DESCRIPTION OF THE PREFERRED EMBODIMENTS

The present invention will be described by way of its preferred embodiments.

First Embodiment

As shown in FIG. 1A, an interlayer dielectric film 102 is formed on a silicon substrate 101 to a thickness of about 2 μm. Trenches 103 are formed in the interlayer dielectric film 102 to a depth of about 1 μn in accordance with a predetermined pattern. The interlayer dielectric film 102 may be formed by depositing a silicon oxide by CVD (Chemical Vapor Deposition). For example, a silicon oxide film is deposited on the substrate 101 by plasma CVD using monosilane (SiH4) gas and oxygen gas as the source gases and setting the substrate temperature to about 400° C., thereby forming the interlayer dielectric film 102.

The trenches 103 may be formed by the known photolithography technique and etching technique. For example, a resist pattern with opening for trench forming portions is formed on the interlayer dielectric film 102 by the photolithography technique. After that, the interlayer dielectric film 102 is selectively etched a predetermined amount by dry etching using, as a mask, the resist pattern formed by the plasma of a gas mixture of oxygen and CF4, thereby forming the trenches 103. In this case, the trenches 103 are set to have an appropriate depth so as not to extend through the interlayer dielectric film 102.

As shown in FIG. 1B, a 0.1-μm thick barrier film 104 a made of titanium nitride is formed on the exposed surface of the interlayer dielectric film 102 including the two side surfaces and bottom of each trench 103. Then, a 0.1-μm thick seed layer 104 b made of copper is formed on the surface of the barrier film 104 a. The titanium nitride film 104 a and copper film 104 b used in this case can be formed by known sputtering vapor deposition. The barrier film 104 a is formed to improve the adhesion properties between the interconnection material and the interlayer dielectric film and to suppress diffusion of the interconnection material into the interlayer dielectric film. Although titanium nitride is used in this embodiment to form the barrier film 104 a, another material may be used if it serves as a barrier and has adhesion properties. Although the barrier film is made of one material in this embodiment, it may be a film with a two-layered structure consisting of a titanium nitride film and titanium layer, or a multilayered structure.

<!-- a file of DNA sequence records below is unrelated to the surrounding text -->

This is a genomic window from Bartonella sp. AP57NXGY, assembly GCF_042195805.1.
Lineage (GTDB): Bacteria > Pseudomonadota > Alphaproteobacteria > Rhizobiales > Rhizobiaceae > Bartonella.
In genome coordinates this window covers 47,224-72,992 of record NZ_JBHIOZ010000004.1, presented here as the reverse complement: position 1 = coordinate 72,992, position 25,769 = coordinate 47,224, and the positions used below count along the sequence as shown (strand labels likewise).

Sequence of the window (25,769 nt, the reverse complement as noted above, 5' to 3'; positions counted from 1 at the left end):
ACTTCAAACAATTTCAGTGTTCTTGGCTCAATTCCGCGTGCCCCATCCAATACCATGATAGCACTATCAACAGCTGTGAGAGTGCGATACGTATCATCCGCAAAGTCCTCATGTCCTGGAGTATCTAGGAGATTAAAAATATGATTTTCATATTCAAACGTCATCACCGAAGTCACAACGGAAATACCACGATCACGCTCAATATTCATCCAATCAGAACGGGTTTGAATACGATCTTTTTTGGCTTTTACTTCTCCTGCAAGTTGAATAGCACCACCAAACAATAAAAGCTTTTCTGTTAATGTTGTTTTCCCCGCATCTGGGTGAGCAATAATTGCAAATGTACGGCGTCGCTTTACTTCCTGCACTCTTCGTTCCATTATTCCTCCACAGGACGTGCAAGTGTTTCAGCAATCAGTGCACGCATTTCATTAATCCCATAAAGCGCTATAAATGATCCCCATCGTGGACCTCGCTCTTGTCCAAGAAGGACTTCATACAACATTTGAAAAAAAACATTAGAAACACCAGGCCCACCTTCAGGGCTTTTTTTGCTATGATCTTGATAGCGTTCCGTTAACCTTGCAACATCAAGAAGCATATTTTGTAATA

As shown in FIG. 1C, a resist pattern layer 121 with openings for a region which is slightly larger than a formation region of the trenches 103 and includes the formation region of the trenches 103 is formed on the exposed surface of the interlayer dielectric film 102. The resist pattern layer 121 may be formed by the photolithography technique using a positive photoresist. More specifically, a positive photoresist is formed to a predetermined thickness, and after that, the region slightly larger than the formation region of the trenches 103 is selectively irradiated with light (ultraviolet rays) centered on the formation region of the trenches 103. Then, the irradiated region is developed with an alkaline solution, thereby forming resist patterns 121.

As shown in FIG. 1C, the opening regions of the resist patterns 121 are set larger than the widths of the corresponding trenches 103. In this case, since the barrier film 104 a and seed layer 104 b are formed on the surface of the interlayer dielectric film 102, the resist patterns 121 are formed on the interlayer dielectric film 102 through the barrier film 104 a and seed layer 104 b, and the barrier film 104 a and seed layer 104 b exist between the interlayer dielectric film 102 and resist patterns 121.

By electroplating using the seed layer 104 b as one electrode, a copper film is selectively formed to a thickness of about 15 μm on only those portions of the opening regions of the resist patterns 121 where the seed layer 104 b is exposed, thereby forming metal patterns (first metal patterns) 105 that fill the trenches 103 and the opening regions of the resist patterns 121. The metal patterns 105 are not be limited to copper patterns, but may be formed of gold, silver, or nickel.

As shown in FIG. 1E, only the resist patterns 121 are removed, and those portions of the metal patterns 105 which project upward from the surface of the interlayer dielectric film 102 are polished by chemical mechanical polishing (CMP), thereby planarizing the interlayer dielectric film 102. As a result, as shown in FIG. 1E, interconnection patterns (second metal patterns) 105 a made of copper are formed in the recesses 103 of the interlayer dielectric film 102 through the barrier film 104 a and seed layer 104 b. The interconnection patterns 105 a are formed in the trenches 103 to be flush with the interlayer dielectric film 102.